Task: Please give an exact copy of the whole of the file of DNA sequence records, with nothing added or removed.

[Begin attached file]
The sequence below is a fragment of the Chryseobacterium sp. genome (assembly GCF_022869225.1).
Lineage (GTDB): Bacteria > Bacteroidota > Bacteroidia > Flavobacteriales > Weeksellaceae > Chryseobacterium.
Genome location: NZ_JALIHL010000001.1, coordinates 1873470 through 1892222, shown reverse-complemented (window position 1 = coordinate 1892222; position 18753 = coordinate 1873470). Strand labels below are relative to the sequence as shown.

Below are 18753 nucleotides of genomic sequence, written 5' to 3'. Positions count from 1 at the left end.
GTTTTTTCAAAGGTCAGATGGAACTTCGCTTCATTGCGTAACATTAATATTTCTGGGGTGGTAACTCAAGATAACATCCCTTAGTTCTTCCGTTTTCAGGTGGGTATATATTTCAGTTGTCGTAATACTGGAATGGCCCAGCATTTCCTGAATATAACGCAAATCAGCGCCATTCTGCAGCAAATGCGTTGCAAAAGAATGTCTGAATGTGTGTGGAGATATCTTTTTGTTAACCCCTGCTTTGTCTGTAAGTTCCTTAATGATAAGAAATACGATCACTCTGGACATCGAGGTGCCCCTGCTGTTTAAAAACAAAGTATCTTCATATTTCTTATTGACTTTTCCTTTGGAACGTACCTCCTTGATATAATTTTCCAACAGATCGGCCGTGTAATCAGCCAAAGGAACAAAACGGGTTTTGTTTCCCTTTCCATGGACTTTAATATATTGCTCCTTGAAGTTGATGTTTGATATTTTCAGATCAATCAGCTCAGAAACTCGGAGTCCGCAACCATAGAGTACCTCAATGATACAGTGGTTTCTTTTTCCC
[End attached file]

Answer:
The sequence below is a fragment of the Chryseobacterium sp. genome (assembly GCF_022869225.1).
Lineage (GTDB): Bacteria > Bacteroidota > Bacteroidia > Flavobacteriales > Weeksellaceae > Chryseobacterium.
Genome location: NZ_JALIHL010000001.1, coordinates 1873470 through 1892222, shown reverse-complemented (window position 1 = coordinate 1892222; position 18753 = coordinate 1873470). Strand labels below are relative to the sequence as shown.

Below are 18753 nucleotides of genomic sequence, written 5' to 3'. Positions count from 1 at the left end.
GTTTTTTCAAAGGTCAGATGGAACTTCGCTTCATTGCGTAACATTAATATTTCTGGGGTGGTAACTCAAGATAACATCCCTTAGTTCTTCCGTTTTCAGGTGGGTATATATTTCAGTTGTCGTAATACTGGAATGGCCCAGCATTTCCTGAATATAACGCAAATCAGCGCCATTCTGCAGCAAATGCGTTGCAAAAGAATGTCTGAATGTGTGTGGAGATATCTTTTTGTTAACCCCTGCTTTGTCTGTAAGTTCCTTAATGATAAGAAATACGATCACTCTGGACATCGAGGTGCCCCTGCTGTTTAAAAACAAAGTATCTTCATATTTCTTATTGACTTTTCCTTTGGAACGTACCTCCTTGATATAATTTTCCAACAGATCGGCCGTGTAATCAGCCAAAGGAACAAAACGGGTTTTGTTTCCCTTTCCATGGACTTTAATATATTGCTCCTTGAAGTTGATGTTTGATATTTTCAGATCAATCAGCTCAGAAACTCGGAGTCCGCAACCATAGAGTACCTCAATGATACAGTGGTTTCTTTTTCCC